And as for the notion that holding Eickhoff back until the second or third game of the season would help keep him away from opposing teams’ top pitchers and get him better matchups and possibly more run support. Well, Eickhoff already knows what it’s like to face top rivals and keep his team in the game. Last year, he matched up against Jacob deGrom, Noah Syndergaard and twice against both Kyle Hendricks and Zack Greinke. Late in the season, he faced NL Cy Young winner Max Scherzer twice and lefty stud Chris Sale once. He pitched 19 innings in those three starts and allowed six runs. Pretty solid.
 
It’s certainly not the most important decision that Mackanin & Co. will face between now and April, but when it comes to opening day starter, well, we like Eick.
 
• Spring training is less than a month away, but the Phillies’ offseason roster construction remains in progress. You can pretty much bank on the club adding a bat, likely a left-handed-hitting outfielder, in the coming days.
 
Brandon Moss and Michael Saunders, both free-agent outfielders, remain the most likely targets, with Moss probably the best fit because of his ability to help out at first base.
 
The Phillies have had longstanding interest in Jay Bruce, who is on the Mets’ trading block, but sources say the price for him is two prospects. The rebuilding Phillies are committed to hanging on to their prospects. Moss or Saunders would cost just money, making them better fits on a short-term deal.

• The Phillies will officially open their new developmental academy in the Dominican Republic on Tuesday. The club has leased four different facilities since ramping up efforts in the DR in 1994. The new facility, built on 45 acres in Boca Chica, is co-owned by the Phillies and Minnesota Twins. The two teams have separate baseball facilities and dormitories for up to 78 players. The clubs share kitchen, dining and field maintenance costs.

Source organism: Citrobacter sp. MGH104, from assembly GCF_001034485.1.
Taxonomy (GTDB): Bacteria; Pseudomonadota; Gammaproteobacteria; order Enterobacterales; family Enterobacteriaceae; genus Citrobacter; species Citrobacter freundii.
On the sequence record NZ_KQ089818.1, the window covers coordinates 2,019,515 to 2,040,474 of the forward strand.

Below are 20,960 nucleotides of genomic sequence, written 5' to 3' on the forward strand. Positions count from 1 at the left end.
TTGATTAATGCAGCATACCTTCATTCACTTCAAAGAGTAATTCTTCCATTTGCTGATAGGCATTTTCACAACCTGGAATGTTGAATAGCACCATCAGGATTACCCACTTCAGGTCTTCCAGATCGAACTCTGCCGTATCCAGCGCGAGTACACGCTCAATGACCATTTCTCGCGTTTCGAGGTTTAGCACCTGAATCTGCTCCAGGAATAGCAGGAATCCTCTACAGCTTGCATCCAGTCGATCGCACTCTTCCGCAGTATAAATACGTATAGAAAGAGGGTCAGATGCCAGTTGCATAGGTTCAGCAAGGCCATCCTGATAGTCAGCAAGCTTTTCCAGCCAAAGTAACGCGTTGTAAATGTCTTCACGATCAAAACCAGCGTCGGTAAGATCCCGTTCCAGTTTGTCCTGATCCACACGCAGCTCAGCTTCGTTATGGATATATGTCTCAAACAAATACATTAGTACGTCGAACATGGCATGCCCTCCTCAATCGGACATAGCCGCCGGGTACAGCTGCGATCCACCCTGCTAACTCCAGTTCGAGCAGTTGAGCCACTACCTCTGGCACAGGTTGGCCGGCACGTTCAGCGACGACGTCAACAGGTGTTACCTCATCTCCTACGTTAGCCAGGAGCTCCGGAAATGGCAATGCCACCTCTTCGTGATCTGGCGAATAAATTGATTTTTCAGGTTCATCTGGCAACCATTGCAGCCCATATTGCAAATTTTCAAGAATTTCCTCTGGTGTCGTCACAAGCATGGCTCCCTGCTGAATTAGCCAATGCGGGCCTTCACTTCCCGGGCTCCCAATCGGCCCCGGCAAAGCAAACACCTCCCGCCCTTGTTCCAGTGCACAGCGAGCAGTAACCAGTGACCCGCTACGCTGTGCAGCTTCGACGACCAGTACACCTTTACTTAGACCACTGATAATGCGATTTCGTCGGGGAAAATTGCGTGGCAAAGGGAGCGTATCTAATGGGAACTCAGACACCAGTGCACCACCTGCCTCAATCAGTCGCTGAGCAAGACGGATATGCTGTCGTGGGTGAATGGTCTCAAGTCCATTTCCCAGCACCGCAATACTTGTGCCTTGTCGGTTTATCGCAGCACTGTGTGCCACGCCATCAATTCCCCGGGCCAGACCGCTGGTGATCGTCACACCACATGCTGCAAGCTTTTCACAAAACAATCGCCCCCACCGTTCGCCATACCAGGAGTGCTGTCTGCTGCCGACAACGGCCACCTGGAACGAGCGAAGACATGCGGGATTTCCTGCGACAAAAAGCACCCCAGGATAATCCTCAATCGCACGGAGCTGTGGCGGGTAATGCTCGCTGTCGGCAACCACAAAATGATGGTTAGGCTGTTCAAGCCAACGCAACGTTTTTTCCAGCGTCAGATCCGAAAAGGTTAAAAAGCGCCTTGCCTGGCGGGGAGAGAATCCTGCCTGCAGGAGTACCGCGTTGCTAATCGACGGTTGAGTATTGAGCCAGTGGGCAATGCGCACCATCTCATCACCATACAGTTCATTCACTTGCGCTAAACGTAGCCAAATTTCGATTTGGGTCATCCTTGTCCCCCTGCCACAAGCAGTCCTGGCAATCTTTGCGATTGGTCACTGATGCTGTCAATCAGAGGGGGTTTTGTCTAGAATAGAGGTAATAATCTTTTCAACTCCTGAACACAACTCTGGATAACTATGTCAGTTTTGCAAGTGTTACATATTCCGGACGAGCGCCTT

Read more about the new facility here.
  
• Agreeing at the midpoint and avoiding a hearing is always the goal when a player and his team exchange salary figures during the arbitration process. Cesar Hernandez submitted a figure of $2.8 million and the Phillies came in at $2 million. Shake hands at $2.4 million and move on.
 
• We mentioned this recently, but it’s worth repeating because it’s so remarkable. At home in 2016, the Phillies recorded a team batting average of .230 and a team on-base percentage of .291. Those marks were the club’s worst in more than a century of official record keeping.
 
• Phillies prospect Carlos Tocci is a strong candidate for the rookie of the year award in the Venezuelan winter league. The 21-year-old outfielder hit .323 with a .403 on-base percentage in 59 games for the Aragua ballclub.
 
Odubel Herrera was rookie of the year and batting champion in the Venezuelan league two years ago.
 
• And finally, Phillies chairman David Montgomery was among the honorees at the 14th annual Professional Baseball Scouts Foundation In the Spirit of the Game awards dinner Saturday night in Beverly Hills, California.
 
Montgomery received the Allan H. “Bud” Selig Executive Leadership Award. Rachel Robinson, the widow of Jackie Robinson, Hall of Famer Randy Johnson, Bo Jackson, Dodgers manager Dave Roberts and a host of legendary scouts were among the other honorees at the event.
 
It was nice to see an organization dedicated to scouting recognize Montgomery, who served as Phillies president from 1997 to 2014. As leader of the Phillies, Montgomery always realized the importance of scouts in building a successful organization, and in his typical style built personal relationships with every member of his club’s scouting staff, right down to the area guys who drive around baseball’s backstreets in search of young talent. Winning the 2008 World Series was the highlight of Montgomery’s time as club president and that team was built on the back of good scouting.
 
So congratulations to one of the classiest and most respected men in the game on a most fitting honor.